A new study finds there are more pharmacies than physician practices in these areas; however, these inequities offer an opportunity for pharmacists to step-in and provide vaccine education and administration.
The term food desert is a way to describe areas in the inner cities and low-income communities where there is limited access to affordable or nutritious foods. Instead of having nearby supermarkets, these areas are often served by fast food restaurants and small corner stores. These “deserts” leave people without easy access to fresh produce and healthy foods options.
These same areas are often underserved by limited health care options as well, according to a study published in the Journal of the American Pharmacists Association. The study’s investigators found that in communities with a poverty rate of at least 30 percent, the number of pharmacies was 15 percent higher than the number of physician offices.
With a dwindling number of physician practices, this can limit access to care and necessary health services such as vaccines.
“I think the data is unequivocal; lower income patients have poorer health care experiences at all aspects including access and quality of care,” Robert Popovian, PharmD, MS, chief science policy officer at the Global Healthy Living Foundation, senior health policy fellow at the Progressive Policy Institute, and visiting health policy fellow at the Pioneer Institute, said. ”Regarding immunization, the majority of the studies demonstrate a strong correlation between higher income levels and higher immunizations. We also know that minorities are over representing low-income communities.”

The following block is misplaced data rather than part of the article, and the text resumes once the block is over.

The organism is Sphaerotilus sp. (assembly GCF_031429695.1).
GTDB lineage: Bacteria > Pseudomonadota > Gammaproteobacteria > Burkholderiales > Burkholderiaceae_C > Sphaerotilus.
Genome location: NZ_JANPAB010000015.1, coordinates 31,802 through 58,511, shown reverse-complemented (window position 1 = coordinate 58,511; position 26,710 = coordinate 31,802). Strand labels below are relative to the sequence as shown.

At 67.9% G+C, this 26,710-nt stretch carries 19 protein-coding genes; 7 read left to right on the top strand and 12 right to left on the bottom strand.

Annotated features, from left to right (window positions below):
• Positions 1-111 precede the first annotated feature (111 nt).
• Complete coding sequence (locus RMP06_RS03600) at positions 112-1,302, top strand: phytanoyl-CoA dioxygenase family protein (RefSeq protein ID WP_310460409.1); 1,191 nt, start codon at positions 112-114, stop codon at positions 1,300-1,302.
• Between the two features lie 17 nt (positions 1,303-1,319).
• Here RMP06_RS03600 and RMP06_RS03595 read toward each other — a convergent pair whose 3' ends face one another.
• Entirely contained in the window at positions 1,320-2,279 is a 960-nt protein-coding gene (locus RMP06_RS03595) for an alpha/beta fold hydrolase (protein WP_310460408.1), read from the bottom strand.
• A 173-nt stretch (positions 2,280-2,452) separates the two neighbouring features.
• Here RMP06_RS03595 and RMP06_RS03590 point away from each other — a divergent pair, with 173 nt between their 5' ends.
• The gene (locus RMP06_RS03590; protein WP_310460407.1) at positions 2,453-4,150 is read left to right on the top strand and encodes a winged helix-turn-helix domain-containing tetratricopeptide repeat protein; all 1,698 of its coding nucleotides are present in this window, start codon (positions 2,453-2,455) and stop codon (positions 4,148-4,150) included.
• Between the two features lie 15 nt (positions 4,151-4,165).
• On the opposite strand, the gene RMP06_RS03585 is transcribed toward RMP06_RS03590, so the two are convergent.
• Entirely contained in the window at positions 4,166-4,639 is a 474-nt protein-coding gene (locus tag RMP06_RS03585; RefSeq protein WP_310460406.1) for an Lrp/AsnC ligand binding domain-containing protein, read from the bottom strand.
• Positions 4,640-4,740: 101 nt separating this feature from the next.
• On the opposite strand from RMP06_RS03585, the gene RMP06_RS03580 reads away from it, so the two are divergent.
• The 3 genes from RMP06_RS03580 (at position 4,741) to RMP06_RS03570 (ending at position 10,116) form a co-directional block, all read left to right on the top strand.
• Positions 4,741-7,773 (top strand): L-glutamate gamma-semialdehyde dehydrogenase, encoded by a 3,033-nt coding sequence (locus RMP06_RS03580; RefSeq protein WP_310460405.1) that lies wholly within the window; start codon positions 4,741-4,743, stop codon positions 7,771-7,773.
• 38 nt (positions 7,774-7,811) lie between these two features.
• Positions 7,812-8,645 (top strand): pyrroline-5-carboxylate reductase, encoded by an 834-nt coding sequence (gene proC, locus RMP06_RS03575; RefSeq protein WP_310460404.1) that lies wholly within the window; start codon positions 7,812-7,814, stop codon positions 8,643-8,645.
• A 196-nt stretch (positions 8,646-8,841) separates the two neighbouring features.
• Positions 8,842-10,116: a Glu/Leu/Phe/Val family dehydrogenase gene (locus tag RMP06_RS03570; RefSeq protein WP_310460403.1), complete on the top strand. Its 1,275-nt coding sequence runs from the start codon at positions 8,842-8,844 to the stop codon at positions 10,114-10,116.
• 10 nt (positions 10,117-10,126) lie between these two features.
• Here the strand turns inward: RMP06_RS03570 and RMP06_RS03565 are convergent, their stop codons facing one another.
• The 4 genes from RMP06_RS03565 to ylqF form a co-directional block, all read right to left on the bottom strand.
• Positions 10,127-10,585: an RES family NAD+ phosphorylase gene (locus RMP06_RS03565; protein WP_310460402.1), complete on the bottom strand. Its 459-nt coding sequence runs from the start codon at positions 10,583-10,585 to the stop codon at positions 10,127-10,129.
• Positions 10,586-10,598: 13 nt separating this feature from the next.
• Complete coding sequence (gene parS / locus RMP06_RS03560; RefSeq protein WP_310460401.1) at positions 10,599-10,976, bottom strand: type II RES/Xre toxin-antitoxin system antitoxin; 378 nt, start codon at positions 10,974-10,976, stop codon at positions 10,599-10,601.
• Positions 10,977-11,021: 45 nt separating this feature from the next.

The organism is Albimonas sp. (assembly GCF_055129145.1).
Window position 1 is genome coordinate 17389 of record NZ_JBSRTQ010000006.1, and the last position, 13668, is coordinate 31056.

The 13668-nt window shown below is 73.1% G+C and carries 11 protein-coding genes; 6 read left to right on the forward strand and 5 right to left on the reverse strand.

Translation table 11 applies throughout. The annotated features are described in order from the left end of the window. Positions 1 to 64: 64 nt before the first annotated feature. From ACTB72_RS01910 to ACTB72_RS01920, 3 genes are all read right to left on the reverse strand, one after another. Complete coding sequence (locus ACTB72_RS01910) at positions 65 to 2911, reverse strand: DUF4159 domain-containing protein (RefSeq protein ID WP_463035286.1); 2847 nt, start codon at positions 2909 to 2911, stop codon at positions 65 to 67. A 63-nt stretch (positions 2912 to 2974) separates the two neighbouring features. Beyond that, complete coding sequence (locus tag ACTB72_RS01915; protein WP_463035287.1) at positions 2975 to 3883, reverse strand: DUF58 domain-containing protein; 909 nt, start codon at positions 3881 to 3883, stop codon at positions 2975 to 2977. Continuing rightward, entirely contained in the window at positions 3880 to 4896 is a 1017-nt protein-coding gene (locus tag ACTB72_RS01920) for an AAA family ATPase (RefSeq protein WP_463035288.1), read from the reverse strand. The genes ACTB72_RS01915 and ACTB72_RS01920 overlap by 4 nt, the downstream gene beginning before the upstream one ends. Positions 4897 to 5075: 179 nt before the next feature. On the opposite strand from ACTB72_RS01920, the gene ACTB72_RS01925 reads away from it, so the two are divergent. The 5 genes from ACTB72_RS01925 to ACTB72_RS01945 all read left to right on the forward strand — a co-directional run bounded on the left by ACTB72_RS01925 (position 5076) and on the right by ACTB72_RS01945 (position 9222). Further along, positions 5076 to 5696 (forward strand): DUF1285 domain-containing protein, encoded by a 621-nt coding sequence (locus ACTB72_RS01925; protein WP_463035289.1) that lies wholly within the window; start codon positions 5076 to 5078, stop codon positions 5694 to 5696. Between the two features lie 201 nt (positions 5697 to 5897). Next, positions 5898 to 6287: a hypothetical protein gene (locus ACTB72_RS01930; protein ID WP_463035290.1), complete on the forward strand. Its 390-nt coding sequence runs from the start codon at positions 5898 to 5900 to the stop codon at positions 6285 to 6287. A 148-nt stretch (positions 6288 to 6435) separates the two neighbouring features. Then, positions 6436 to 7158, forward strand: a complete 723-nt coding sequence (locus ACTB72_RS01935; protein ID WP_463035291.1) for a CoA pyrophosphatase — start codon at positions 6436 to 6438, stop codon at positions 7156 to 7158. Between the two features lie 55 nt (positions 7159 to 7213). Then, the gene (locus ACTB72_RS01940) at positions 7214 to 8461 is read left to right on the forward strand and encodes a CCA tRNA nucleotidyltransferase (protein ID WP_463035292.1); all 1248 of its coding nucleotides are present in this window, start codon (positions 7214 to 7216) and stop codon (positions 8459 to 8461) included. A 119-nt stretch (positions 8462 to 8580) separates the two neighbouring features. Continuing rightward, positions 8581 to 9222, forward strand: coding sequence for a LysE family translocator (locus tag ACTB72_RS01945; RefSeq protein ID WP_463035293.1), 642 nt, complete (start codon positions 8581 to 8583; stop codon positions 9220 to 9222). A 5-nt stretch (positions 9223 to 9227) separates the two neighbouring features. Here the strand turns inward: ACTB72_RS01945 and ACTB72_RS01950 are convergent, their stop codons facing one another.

Although these inequities exist, the silver lining may come in the form of the pharmacies and pharmacists who are serving these communities.
For their study, Popovian and his fellow study investigators assessed the number of hours of pharmacies vs physician practices and the ability to offer vaccines for seniors on Medicare Part D. They found the former offered greater hours to provide vaccines. “Pharmacies can play an invaluable role in expanding immunization access.”
Still, Popovian acknowledges the need for physician services within these communities and points to the example of a local hybrid pharmacy and health center in one low-income neighborhood in Southern Los Angeles, which was built by the University of Southern California.
Contagion spoke to Popovian who offered insights into his study, discussed incentives to reduce inequities, and how the hybrid pharmacy and health center serves as an example of overcoming these inequities.